George Washington Papers

To George Washington from James McHenry, 18 May 1788

From James McHenry

Baltimore 18 May 1788.

Dear General.

It has not been in my power to acknowlege the receipt of your letters of the 27 Ulto and the 8 inst. before to-day.

Immediately on my return from Annapolis I sent the peas by Capn Mann with orders, if the wind would admit, to drop them at Mount Vernon, otherwise, to leave them with Col. Hoe; so that I expect they will have reached you long before this comes to hand.1

Campion for some time taught fencing—he then tried the billiard table, and within these few days past has decamped (I am told) to New York. I understand he has cheated as many as would trust him.

You will have concluded from the address of our minority that the convention were a little embarassed on the subject of amendments. A very good friend of yours for whom I have the greatest respect brought us into the difficulty, and we were obliged to leave him to get out of it. The amendments were intended to injure the cause of federalism in your State, and had we agreed to them they were well calculated to effect it.2 With the greatest regard and affection I am Dr General your

James McHenry


1McHenry is referring to peas sent by Richard Dobbs Spaight to GW from North Carolina by way of Baltimore. See GW to McHenry, 8 May, and note 2 of that document. GW records in his diary planting on 30 June and 2 July the seed sent by Spaight; and on 22 Oct. he writes in his diary: “Those Pease which were sent me by Colo. Spaight and planted at this place [Muddy Hole] at the same time were quite ripe and had been pulled great part of them many days ago—qty. of these latter about 9 bushels from about [ ] Acres of grd. These are a very forward kind, and must be reserved for Seed” (Diaries description begins Donald Jackson and Dorothy Twohig, eds. The Diaries of George Washington. 6 vols. Charlottesville, Va., 1976–79. description ends , 5:353, 354, 410).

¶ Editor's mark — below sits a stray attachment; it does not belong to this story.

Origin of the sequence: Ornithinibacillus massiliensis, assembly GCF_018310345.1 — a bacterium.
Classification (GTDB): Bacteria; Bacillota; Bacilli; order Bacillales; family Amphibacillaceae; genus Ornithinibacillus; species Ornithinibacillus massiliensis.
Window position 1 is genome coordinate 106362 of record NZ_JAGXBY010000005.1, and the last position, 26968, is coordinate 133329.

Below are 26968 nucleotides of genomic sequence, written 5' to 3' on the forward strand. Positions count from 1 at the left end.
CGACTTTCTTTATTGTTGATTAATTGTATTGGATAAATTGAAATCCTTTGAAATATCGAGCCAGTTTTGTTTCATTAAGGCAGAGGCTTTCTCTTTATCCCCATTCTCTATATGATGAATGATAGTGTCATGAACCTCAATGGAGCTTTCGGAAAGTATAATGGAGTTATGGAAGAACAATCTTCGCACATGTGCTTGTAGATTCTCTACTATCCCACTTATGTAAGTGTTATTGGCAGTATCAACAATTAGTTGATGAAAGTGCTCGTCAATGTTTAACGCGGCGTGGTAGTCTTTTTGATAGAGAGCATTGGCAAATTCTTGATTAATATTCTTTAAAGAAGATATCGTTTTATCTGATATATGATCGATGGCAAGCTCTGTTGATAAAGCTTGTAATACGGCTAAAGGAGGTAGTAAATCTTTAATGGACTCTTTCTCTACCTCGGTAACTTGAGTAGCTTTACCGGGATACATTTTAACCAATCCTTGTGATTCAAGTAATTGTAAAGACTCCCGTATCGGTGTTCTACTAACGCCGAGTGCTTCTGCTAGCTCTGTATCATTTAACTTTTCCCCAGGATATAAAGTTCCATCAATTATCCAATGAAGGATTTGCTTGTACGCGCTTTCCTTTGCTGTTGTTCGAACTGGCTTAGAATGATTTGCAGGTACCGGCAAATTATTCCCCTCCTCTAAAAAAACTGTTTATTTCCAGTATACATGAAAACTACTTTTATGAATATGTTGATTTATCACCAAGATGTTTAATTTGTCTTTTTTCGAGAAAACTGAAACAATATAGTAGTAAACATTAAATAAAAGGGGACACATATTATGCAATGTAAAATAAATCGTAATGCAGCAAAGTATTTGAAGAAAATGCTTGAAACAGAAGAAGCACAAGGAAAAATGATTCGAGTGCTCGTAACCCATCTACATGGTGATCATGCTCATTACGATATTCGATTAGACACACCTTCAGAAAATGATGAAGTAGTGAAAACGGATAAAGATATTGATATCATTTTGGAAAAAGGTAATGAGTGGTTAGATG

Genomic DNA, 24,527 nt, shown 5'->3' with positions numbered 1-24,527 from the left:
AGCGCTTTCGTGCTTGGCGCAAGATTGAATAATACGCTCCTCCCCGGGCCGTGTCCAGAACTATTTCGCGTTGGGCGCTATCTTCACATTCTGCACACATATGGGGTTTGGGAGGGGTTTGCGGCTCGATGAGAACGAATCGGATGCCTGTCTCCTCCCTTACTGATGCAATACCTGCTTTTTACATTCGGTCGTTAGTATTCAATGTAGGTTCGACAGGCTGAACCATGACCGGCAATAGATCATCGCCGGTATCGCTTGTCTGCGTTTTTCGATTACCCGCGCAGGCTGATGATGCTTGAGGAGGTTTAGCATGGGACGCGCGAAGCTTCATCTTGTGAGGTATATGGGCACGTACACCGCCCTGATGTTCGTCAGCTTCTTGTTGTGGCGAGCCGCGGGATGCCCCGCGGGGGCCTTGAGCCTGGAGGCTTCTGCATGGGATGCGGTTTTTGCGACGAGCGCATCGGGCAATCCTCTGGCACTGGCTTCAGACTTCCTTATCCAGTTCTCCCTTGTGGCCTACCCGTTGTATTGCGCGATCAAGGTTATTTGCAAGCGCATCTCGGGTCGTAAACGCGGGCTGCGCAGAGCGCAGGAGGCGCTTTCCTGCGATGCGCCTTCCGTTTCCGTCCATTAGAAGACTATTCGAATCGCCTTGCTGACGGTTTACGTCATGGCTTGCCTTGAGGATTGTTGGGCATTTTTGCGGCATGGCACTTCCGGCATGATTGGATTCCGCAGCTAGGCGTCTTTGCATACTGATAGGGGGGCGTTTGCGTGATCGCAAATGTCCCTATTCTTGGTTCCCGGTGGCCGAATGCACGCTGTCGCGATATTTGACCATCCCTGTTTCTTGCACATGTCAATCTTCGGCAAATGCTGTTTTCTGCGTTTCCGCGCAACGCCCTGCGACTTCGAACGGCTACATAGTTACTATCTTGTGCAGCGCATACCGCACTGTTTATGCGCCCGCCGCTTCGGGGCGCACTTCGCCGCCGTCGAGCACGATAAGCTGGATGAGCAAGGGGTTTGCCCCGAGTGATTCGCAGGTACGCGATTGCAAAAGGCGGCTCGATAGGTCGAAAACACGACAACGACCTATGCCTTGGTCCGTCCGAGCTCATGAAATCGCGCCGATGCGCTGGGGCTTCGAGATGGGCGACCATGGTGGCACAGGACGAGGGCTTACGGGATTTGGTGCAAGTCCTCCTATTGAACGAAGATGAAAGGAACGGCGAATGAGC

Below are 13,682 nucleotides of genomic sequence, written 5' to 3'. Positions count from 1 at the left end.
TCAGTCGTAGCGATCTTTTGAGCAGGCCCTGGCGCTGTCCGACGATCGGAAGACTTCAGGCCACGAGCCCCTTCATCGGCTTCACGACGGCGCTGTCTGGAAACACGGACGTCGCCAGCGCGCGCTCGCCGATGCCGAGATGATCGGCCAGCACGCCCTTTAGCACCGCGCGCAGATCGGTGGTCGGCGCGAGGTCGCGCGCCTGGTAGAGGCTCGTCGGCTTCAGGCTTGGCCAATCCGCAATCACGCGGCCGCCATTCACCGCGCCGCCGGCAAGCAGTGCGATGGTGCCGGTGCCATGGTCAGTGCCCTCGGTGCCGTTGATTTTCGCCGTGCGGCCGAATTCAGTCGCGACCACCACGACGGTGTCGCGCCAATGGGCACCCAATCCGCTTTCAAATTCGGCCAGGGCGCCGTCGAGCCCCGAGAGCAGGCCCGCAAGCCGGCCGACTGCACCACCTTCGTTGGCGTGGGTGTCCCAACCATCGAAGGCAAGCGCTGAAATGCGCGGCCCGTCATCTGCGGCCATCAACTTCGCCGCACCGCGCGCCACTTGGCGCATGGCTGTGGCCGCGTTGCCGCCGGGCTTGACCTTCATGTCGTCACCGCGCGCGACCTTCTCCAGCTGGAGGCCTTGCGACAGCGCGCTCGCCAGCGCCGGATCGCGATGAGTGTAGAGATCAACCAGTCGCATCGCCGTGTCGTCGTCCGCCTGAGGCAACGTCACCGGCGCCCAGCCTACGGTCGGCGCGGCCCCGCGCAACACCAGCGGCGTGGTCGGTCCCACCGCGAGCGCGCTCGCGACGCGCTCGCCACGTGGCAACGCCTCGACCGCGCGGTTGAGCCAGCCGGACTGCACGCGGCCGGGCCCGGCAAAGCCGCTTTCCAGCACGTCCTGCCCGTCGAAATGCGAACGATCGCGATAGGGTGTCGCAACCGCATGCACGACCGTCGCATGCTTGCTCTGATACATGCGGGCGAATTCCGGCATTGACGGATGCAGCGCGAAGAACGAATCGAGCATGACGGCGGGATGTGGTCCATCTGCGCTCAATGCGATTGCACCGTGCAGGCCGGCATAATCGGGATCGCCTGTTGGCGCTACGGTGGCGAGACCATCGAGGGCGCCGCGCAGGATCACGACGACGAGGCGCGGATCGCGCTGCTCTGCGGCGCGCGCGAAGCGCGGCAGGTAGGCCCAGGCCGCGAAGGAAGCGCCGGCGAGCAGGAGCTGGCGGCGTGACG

2Daniel Carroll wrote James Madison on 28 May: “The truth is Mr [Thomas] Johnsons accomodating disposition and a respect to his charac[ter] lead the Majority into a Situation, out of which they found some dificulty to extricate themselves” (Rutland and Hobson, Madison Papers, description begins William T. Hutchinson et al., eds. The Papers of James Madison, Congressional Series. 17 vols. Chicago and Charlottesville, Va., 1962–91. description ends 11:66–68). This was with reference to the report of the committee appointed by the Maryland Ratifying Convention to make recommendations regarding William Paca’s twenty-eight proposed amendments to the Constitution.

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